Regardless of the reasoning behind big names parting ways with their long established sponsors one can’t help but be taken aback at how many of these shocking announcements have come out in the last few months and that’s including seemingly sponsorship moves apparently in the works that have yet to be officially announced. Particularly the seeming departure of perhaps one of the most widely successful (though opinion dividing) pro’s at the moment, Paul Rodriguez from his home at the super team at Plan B which though potentially lacking in the personality/art direction stakes cannot be over looked as an industry heavy weight in terms of their monetary successes and significance to the pre-teen “what’s the hardest trick you can do? Will you sign my can of Monster energy?” Demographic. As it stands Plan B has entirely disappeared from all of Rodriguez’s sponsor lists though there has been no announcement made publicly relating to his departure. Aside from the implications the departure of Rodriguez has on the shape of the industry as whole it also throws into question the supposed upcoming release of the long delayed debut full-length video from Plan B’s current incarnation. With the amount of money mixed up in all that Plan B does P.Rod’s departure and it’s effects on video production will undoubtedly be a point of interest in the coming months.
Aside from the particulars of the various recent departures in relation to specific companies they raise a number of interesting questions about the state of the industry and potentially the cyclical nature of skateboarding as a whole. It’s almost like 1993 is happening all over again at a nice 20-year delay. Brian Anderson recently made his first official statement relating to his latest venture in an interview for Jenkem online magazine. Though Anderson obviously goes through great pains to point out there is no ill-will between he and his former employers those of us with even a cursory knowledge of the early 90’s shake ups in the industry that brought about the inception of today’s biggest brands can’t help but be struck by the similarities in B.A’s reasoning for starting 3D to Mike Carroll and Rick Howard’s explanation for leaving the original, pre-rebirth Plan B in order to start Girl, the team Anderson opted to leave. In essence, being part of one of the biggest most respected brands in the industry just wasn’t fun anymore, too many people, too high expectations, too much too much. The irony of this turn of events can’t be ignored but I guess the real question is could it ever really be avoided?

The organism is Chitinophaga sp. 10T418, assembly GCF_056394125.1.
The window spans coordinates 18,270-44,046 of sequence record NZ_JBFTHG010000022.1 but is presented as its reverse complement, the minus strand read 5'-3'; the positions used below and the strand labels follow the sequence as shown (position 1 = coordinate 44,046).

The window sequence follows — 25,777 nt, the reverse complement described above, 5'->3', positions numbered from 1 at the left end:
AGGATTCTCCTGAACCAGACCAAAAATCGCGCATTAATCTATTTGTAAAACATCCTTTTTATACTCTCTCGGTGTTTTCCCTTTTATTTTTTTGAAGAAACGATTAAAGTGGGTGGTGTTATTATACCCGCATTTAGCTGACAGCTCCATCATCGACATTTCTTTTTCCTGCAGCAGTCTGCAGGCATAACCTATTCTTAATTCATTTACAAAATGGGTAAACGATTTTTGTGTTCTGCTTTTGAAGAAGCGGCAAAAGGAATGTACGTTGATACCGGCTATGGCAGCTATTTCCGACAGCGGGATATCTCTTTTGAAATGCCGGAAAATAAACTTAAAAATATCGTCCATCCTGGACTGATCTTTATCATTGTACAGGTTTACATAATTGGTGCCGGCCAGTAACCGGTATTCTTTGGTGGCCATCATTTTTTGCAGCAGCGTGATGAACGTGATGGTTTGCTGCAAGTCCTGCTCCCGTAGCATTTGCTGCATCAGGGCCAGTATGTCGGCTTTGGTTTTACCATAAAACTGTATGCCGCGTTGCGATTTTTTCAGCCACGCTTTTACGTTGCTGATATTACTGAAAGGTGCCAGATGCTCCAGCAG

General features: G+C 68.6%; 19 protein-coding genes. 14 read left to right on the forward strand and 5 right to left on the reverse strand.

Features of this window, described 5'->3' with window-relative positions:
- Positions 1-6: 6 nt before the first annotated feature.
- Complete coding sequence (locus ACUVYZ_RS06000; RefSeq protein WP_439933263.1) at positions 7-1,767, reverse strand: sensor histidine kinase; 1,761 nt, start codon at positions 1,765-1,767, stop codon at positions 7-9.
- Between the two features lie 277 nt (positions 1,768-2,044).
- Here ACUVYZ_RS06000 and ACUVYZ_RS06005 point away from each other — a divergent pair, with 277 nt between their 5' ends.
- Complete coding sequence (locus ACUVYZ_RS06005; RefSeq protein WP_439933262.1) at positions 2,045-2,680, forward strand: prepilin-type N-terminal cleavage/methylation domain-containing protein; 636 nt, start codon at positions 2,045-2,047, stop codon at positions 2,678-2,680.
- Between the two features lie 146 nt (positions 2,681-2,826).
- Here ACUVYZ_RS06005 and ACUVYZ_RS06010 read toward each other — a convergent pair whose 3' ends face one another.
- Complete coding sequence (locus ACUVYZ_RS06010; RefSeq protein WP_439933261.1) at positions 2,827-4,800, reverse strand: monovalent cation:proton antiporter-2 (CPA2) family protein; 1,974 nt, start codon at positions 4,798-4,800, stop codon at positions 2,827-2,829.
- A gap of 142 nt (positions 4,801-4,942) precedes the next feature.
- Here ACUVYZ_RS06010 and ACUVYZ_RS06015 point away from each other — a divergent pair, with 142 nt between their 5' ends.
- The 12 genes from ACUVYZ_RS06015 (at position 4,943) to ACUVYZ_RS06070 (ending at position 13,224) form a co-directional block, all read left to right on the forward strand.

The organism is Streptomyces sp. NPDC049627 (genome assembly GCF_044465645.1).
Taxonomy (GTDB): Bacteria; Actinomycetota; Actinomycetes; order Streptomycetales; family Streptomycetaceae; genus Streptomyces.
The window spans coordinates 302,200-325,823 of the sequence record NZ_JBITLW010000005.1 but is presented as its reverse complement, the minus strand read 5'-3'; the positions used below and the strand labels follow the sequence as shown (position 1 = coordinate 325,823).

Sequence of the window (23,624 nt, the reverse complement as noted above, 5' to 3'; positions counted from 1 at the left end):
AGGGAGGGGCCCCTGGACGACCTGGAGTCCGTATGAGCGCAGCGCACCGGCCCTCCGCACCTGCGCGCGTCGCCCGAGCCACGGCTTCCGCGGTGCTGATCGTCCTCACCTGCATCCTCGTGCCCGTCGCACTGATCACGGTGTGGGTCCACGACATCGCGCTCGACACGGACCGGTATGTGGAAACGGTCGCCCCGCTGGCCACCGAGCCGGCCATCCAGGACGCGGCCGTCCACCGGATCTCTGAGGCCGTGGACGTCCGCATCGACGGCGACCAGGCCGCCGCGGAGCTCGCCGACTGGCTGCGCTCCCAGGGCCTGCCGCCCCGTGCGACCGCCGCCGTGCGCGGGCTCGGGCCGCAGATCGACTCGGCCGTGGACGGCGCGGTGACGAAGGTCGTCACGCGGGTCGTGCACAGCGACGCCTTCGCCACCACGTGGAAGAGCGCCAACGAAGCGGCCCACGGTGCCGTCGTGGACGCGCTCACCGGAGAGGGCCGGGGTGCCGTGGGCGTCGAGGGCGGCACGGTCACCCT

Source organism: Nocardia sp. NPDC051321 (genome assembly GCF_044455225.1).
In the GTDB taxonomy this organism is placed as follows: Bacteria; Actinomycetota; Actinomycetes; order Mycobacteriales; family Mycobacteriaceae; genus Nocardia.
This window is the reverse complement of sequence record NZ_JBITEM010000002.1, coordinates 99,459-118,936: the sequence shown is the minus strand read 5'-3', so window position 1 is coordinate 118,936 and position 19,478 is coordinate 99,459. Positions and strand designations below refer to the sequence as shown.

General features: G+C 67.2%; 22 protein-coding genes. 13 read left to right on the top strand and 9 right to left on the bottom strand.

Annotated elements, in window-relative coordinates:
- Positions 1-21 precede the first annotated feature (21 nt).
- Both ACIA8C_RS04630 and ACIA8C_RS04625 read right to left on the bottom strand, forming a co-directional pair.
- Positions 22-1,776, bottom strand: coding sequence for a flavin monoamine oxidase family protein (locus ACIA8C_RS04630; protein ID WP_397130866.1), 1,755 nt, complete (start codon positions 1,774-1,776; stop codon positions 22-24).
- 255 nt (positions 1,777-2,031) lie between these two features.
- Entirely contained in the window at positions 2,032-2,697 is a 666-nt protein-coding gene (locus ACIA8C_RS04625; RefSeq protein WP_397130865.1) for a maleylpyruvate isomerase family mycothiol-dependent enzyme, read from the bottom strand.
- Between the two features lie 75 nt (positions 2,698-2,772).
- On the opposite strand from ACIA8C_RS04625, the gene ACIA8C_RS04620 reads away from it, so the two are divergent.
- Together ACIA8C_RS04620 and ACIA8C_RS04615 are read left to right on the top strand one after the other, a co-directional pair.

Skateboarding as an industry is forever locked in a strange conflict particular to itself. No other industry defines itself so absolutely as a wholly artistic pursuit while still having the notion of sponsorship so intrinsic to its identity as an activity. Is it feasible for any brand to remain profitable for two decades without losing some of its cottage industry charm? It would seem not as the very brands that were set up as a direct reaction to the corporate shade the industry was taking 20 years ago are losing riders for these very same reasons. There is, of course, the counter argument that some of these pros are simply moving on to their own ventures due to the finite nature of a career as a professional skateboarder and they are going to need something to occupy themselves with once they hit 40 or so. But with that argument comes the question of whether there really is room in the industry for every aging pro to head up their own operation? Could this new wave of brands spell the end for long-established skater-owned companies who will be losing out on sales? This all of course remains to be seen. Though that doesn’t take away from the fact that, as it stands, 2013 has been and is shaping up to continue to be one of the most significant years in skateboarding history in the last 20 years or so as these new brands with big name pro backing might leave the industry as a whole near unrecognisable in 5 years time. Let’s hope that there is room for everyone to co-exist but either way it’ll make for interesting watching in the coming months and years as these teams come apart at the seams and who knows, previously unthinkable company closures may well be on the horizon.